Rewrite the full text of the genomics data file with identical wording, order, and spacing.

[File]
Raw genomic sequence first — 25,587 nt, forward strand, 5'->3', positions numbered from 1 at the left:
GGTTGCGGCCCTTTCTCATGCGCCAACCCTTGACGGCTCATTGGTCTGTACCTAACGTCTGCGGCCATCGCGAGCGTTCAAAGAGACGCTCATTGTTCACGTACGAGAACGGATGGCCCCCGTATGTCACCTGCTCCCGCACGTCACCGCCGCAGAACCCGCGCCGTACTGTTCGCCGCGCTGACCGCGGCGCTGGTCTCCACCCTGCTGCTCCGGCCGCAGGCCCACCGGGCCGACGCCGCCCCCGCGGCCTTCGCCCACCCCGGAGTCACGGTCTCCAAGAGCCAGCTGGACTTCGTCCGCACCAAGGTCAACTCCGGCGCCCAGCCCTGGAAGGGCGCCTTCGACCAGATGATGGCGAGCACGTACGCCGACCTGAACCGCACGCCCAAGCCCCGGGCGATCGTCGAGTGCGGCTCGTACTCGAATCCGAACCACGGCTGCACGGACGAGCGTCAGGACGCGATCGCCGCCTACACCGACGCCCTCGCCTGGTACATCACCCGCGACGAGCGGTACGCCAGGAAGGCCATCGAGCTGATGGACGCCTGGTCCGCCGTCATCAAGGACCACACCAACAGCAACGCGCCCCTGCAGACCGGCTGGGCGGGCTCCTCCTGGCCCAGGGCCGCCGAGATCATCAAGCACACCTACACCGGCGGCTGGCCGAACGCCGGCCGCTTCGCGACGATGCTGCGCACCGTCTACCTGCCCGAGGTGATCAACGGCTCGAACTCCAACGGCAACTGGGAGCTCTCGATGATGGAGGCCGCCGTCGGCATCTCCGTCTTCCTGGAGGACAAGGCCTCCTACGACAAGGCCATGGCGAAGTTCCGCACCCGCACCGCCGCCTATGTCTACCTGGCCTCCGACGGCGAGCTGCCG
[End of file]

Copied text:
Raw genomic sequence first — 25,587 nt, forward strand, 5'->3', positions numbered from 1 at the left:
GGTTGCGGCCCTTTCTCATGCGCCAACCCTTGACGGCTCATTGGTCTGTACCTAACGTCTGCGGCCATCGCGAGCGTTCAAAGAGACGCTCATTGTTCACGTACGAGAACGGATGGCCCCCGTATGTCACCTGCTCCCGCACGTCACCGCCGCAGAACCCGCGCCGTACTGTTCGCCGCGCTGACCGCGGCGCTGGTCTCCACCCTGCTGCTCCGGCCGCAGGCCCACCGGGCCGACGCCGCCCCCGCGGCCTTCGCCCACCCCGGAGTCACGGTCTCCAAGAGCCAGCTGGACTTCGTCCGCACCAAGGTCAACTCCGGCGCCCAGCCCTGGAAGGGCGCCTTCGACCAGATGATGGCGAGCACGTACGCCGACCTGAACCGCACGCCCAAGCCCCGGGCGATCGTCGAGTGCGGCTCGTACTCGAATCCGAACCACGGCTGCACGGACGAGCGTCAGGACGCGATCGCCGCCTACACCGACGCCCTCGCCTGGTACATCACCCGCGACGAGCGGTACGCCAGGAAGGCCATCGAGCTGATGGACGCCTGGTCCGCCGTCATCAAGGACCACACCAACAGCAACGCGCCCCTGCAGACCGGCTGGGCGGGCTCCTCCTGGCCCAGGGCCGCCGAGATCATCAAGCACACCTACACCGGCGGCTGGCCGAACGCCGGCCGCTTCGCGACGATGCTGCGCACCGTCTACCTGCCCGAGGTGATCAACGGCTCGAACTCCAACGGCAACTGGGAGCTCTCGATGATGGAGGCCGCCGTCGGCATCTCCGTCTTCCTGGAGGACAAGGCCTCCTACGACAAGGCCATGGCGAAGTTCCGCACCCGCACCGCCGCCTATGTCTACCTGGCCTCCGACGGCGAGCTGCCG